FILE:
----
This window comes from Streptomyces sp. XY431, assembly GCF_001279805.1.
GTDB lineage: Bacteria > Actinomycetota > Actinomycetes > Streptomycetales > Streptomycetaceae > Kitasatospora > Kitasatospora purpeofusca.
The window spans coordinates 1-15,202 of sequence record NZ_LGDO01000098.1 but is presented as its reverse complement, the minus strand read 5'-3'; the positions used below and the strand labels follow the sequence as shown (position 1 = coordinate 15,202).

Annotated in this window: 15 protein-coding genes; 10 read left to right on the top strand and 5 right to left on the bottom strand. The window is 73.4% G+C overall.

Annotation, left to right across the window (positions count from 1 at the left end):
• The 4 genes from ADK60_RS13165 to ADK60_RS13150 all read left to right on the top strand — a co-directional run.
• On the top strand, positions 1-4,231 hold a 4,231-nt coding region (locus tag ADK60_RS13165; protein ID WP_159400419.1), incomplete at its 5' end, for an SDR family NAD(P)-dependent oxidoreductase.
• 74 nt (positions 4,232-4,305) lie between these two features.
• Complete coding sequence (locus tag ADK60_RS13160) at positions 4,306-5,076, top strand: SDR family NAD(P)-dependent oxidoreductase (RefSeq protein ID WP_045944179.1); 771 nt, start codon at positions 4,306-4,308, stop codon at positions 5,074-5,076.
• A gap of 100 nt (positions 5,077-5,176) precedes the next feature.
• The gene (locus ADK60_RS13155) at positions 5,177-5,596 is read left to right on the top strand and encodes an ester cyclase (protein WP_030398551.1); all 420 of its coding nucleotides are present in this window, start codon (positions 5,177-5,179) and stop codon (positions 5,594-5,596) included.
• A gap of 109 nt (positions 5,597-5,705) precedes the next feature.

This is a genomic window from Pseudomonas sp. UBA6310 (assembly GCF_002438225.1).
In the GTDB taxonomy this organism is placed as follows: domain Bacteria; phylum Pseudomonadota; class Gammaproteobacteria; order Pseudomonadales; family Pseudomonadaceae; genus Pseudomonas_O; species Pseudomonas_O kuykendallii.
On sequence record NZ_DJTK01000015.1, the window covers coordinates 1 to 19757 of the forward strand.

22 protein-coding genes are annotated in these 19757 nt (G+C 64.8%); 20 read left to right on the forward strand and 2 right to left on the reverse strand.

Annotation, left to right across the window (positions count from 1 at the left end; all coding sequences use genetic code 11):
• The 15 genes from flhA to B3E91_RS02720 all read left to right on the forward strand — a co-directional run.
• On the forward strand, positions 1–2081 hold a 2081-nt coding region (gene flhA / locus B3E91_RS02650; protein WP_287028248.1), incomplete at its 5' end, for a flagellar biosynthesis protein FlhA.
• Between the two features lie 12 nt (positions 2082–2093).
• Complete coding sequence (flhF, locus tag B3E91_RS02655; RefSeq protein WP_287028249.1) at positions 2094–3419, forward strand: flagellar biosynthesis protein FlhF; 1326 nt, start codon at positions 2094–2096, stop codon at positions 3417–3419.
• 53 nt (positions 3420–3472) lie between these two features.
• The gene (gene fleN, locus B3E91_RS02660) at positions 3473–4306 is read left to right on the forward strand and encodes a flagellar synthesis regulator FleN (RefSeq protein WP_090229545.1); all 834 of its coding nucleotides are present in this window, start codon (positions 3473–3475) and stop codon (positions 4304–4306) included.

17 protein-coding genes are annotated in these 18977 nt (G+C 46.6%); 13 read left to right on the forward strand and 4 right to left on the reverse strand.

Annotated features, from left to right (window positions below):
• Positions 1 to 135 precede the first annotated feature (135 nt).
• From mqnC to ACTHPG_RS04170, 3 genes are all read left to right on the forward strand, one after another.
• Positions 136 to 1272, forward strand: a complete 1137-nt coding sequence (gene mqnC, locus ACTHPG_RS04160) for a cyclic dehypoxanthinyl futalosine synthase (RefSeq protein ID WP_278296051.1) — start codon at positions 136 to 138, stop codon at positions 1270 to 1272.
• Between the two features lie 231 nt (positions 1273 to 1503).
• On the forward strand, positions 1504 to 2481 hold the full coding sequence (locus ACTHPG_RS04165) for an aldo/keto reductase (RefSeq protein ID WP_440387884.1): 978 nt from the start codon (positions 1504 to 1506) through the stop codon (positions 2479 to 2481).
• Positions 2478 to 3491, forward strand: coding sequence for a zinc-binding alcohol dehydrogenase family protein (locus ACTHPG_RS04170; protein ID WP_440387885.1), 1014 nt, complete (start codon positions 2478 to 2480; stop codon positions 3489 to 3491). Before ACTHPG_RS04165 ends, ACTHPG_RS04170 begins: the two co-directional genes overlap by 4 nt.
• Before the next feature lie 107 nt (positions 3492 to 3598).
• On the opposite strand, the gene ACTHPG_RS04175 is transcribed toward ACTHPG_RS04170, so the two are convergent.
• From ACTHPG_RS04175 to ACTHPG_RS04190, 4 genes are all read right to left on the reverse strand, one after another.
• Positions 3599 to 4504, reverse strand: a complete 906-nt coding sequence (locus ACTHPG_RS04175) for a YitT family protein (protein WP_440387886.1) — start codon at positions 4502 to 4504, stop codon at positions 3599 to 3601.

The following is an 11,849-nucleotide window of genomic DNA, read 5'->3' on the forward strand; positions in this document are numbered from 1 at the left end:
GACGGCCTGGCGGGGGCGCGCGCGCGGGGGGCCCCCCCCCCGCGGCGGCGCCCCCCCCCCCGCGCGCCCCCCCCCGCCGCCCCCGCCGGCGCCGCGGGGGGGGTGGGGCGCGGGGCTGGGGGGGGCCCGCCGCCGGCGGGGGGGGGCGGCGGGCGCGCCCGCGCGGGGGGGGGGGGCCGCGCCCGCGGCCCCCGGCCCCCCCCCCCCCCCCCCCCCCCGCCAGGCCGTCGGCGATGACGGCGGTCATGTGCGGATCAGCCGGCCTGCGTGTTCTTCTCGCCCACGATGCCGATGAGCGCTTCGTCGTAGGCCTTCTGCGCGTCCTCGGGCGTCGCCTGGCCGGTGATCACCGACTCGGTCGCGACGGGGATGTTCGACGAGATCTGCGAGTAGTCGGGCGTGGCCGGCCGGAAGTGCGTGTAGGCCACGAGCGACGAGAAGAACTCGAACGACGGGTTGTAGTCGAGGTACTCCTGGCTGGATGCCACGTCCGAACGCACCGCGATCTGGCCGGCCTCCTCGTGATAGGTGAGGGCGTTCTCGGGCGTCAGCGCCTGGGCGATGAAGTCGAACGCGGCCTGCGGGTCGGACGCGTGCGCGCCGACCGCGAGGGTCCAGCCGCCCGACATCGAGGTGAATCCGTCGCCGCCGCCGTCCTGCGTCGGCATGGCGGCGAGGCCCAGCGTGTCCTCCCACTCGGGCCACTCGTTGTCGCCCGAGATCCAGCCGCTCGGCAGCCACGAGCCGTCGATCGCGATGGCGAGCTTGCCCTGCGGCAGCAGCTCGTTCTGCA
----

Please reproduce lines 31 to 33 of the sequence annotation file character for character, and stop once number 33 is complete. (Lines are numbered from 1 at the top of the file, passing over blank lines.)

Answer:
• Positions 2478 to 3491, forward strand: coding sequence for a zinc-binding alcohol dehydrogenase family protein (locus ACTHPG_RS04170; protein ID WP_440387885.1), 1014 nt, complete (start codon positions 2478 to 2480; stop codon positions 3489 to 3491). Before ACTHPG_RS04165 ends, ACTHPG_RS04170 begins: the two co-directional genes overlap by 4 nt.
• Before the next feature lie 107 nt (positions 3492 to 3598).
• On the opposite strand, the gene ACTHPG_RS04175 is transcribed toward ACTHPG_RS04170, so the two are convergent.